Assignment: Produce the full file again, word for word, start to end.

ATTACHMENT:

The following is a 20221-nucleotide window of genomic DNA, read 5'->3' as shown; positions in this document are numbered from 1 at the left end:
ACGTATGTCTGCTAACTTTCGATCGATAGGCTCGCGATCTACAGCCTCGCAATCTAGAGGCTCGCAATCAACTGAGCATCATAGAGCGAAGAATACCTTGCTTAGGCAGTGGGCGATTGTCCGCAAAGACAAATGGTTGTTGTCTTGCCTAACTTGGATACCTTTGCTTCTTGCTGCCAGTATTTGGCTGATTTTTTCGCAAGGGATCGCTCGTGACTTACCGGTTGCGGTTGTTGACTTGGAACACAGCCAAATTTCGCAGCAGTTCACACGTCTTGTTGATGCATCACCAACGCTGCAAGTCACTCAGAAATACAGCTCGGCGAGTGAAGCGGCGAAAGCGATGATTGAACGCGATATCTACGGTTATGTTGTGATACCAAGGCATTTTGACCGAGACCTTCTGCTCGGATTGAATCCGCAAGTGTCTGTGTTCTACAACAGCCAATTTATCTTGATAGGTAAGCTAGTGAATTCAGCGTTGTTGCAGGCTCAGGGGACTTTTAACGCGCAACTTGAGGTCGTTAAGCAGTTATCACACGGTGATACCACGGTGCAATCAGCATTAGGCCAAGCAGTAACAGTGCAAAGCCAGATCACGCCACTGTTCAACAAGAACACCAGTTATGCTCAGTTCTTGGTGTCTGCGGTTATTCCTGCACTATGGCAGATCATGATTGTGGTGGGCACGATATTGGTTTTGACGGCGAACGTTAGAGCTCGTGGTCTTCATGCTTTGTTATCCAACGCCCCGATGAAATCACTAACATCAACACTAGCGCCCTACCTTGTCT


The following is a 20221-nucleotide window of genomic DNA, read 5'->3' as shown; positions in this document are numbered from 1 at the left end:
ACGTATGTCTGCTAACTTTCGATCGATAGGCTCGCGATCTACAGCCTCGCAATCTAGAGGCTCGCAATCAACTGAGCATCATAGAGCGAAGAATACCTTGCTTAGGCAGTGGGCGATTGTCCGCAAAGACAAATGGTTGTTGTCTTGCCTAACTTGGATACCTTTGCTTCTTGCTGCCAGTATTTGGCTGATTTTTTCGCAAGGGATCGCTCGTGACTTACCGGTTGCGGTTGTTGACTTGGAACACAGCCAAATTTCGCAGCAGTTCACACGTCTTGTTGATGCATCACCAACGCTGCAAGTCACTCAGAAATACAGCTCGGCGAGTGAAGCGGCGAAAGCGATGATTGAACGCGATATCTACGGTTATGTTGTGATACCAAGGCATTTTGACCGAGACCTTCTGCTCGGATTGAATCCGCAAGTGTCTGTGTTCTACAACAGCCAATTTATCTTGATAGGTAAGCTAGTGAATTCAGCGTTGTTGCAGGCTCAGGGGACTTTTAACGCGCAACTTGAGGTCGTTAAGCAGTTATCACACGGTGATACCACGGTGCAATCAGCATTAGGCCAAGCAGTAACAGTGCAAAGCCAGATCACGCCACTGTTCAACAAGAACACCAGTTATGCTCAGTTCTTGGTGTCTGCGGTTATTCCTGCACTATGGCAGATCATGATTGTGGTGGGCACGATATTGGTTTTGACGGCGAACGTTAGAGCTCGTGGTCTTCATGCTTTGTTATCCAACGCCCCGATGAAATCACTAACATCAACACTAGCGCCCTACCTTGTCT